Do you know where your water comes from? If you live in DC, it comes from one of several pumping stations, but the one that serves you might be all the way across town.

On Thursday, June 17th, I was invited (along with other local bloggers) to a roundtable with the General Manager of DC Water, George S. Hawkins.

Mr. Hawkins spoke about the culture of accountability he is nurturing at DC Water, formerly known as the DC Water and Sewer Authority or DC WASA.

He discussed the ongoing lead-in-the-water saga and spoke at length about his interest and excitement regarding all things environmental (he was formerly the head of the District Department of the Environment). Other bloggers have recently covered many of these points, and Greater Greater Washington will have other posts about this soon.

One of the most fascinating things we learned was the structure of DC’s water distribution. During our tour of the Bryant Street Pumping Station, we learned about the seven service areas that provide water to the residents and businesses of the city.

All the water DC uses comes from the Potomac River near Great Falls, is treated at the Dalecarlia Reservoir by the Washington Aqueduct (a division of the U.S. Army Corps of Engineers), and is then sold to DC Water. That water is then pumped to reservoirs all over the city. The reservoirs are located at different elevations, and they supply water to points below them. From those reservoirs, the water flows downhill (via gravity) to houses and businesses.

Here is their amazing map of the DC water system as of April 1985:

Click to enlarge.

The color coding represents the approximate elevation of different parts of the city. Blue water mains run along roads at the lowest elevations (between zero and 70 feet above sea level). Red water mains are located at the second elevation range (between 70 and 140 feet), green at the third range, orange at the fourth, and brown at the highest elevations. The red and green areas east of the Anacostia River are separate zones than those west of the river, while the lowest zone (blue) spans both sides of the river.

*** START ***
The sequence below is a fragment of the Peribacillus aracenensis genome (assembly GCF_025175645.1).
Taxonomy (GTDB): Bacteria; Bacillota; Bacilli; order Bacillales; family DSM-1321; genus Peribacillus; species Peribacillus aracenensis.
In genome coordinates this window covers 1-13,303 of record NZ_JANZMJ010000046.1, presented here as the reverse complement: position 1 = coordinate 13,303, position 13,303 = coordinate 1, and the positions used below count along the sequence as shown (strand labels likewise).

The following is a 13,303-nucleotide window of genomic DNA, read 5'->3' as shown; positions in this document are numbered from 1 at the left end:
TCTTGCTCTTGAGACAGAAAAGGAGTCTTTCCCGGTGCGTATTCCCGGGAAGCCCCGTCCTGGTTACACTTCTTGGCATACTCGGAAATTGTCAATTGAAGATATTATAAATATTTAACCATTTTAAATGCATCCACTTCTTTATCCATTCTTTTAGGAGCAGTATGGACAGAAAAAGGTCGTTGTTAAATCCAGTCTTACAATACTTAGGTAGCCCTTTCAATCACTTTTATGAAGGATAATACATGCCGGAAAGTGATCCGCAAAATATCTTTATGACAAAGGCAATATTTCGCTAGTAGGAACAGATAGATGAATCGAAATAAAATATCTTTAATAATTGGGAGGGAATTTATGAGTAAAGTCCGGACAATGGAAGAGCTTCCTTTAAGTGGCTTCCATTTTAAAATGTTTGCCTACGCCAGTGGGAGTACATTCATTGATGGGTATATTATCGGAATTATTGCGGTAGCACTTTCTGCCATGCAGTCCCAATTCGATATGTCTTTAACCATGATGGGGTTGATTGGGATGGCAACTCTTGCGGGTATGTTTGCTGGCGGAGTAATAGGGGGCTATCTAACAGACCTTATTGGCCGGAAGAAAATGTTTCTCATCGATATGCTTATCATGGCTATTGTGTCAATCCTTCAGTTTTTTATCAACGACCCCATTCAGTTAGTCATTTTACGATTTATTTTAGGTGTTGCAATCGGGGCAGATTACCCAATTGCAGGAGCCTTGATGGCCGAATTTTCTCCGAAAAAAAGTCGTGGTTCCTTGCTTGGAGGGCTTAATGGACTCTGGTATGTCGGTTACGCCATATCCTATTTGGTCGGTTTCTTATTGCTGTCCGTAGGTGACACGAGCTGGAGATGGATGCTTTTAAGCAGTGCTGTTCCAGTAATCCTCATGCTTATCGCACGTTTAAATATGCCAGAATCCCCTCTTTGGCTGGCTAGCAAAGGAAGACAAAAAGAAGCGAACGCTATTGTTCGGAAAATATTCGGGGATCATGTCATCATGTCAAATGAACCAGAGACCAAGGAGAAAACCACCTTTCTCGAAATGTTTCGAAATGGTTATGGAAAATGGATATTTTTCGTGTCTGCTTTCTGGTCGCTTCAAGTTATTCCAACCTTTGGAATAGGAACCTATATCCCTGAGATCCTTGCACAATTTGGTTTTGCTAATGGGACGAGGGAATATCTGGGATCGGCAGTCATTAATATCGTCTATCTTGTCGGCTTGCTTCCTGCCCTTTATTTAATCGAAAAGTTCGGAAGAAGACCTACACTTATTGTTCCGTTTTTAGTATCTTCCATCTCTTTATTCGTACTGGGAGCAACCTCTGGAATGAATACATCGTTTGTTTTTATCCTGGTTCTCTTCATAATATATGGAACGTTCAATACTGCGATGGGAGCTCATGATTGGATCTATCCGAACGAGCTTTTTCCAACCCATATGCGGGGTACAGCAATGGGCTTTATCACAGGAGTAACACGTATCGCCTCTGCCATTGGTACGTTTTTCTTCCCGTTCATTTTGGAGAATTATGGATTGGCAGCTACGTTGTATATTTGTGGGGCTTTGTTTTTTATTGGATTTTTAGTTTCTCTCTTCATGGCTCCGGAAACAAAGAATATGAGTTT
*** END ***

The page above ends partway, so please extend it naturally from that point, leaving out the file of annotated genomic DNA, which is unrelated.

This means that the reservoir that serves your house isn’t necessarily the one closest to your house, or even in your quadrant of the city! For example, our house is in Trinidad. While the closest reservoir is at Brentwood Parkway and New York Avenue (just north of Gallaudet University), we are served by reservoirs in Berkley and at the Armed Forces Retirement Home, both across town in the Northwest quadrant of the city.

Meanwhile, the reservoir nearest our house serves locations at the lowest elevations (below 70 feet), from lower Georgetown and Southwest in the west all the way to Rosedale and Deanwood in the east.

Some other examples of reservoirs and the neighborhods they serve:

  • The reservoir at Van Ness and 44th NW serves neighborhoods at intermediate elevations across the city like Brookland, Woodridge, and Michigan Park in Northeast; Columbia Heights, Mt. Pleasant, Adams Morgan, and Kalorama in the center of the city; and Foxhall and the Palisades in Northwest.
  • Two of the reservoirs at Fort Reno serve higher elevations like Glover Park, Cleveland Park, American University Park, and Forest Hills west of Rock Creek Park; and Petworth, North Portal Estates, Manor Park, and Takoma east of Rock Creek.
  • The highest reservoir at Fort Reno serves the highest elevations in the city — neighborhoods like Tenleytown, Chevy Chase, and Shepherd Park.

Neighborhoods east of the Anacostia River have had a persistent problem with lower water pressure. DC Water is looking to rectify that with the construction of the new reservoir and pumping station in Ward 8. The construction of the new Department of Homeland Security headquarters on the campus of Saint Elizabeths will greatly increase demand for water in that part of town, and Mr. Hawkins said it would be a win-win for the neighborhood and DHS to get the new reservoir built as part of the new construction there.

Cross-posted at The District Curmudgeon.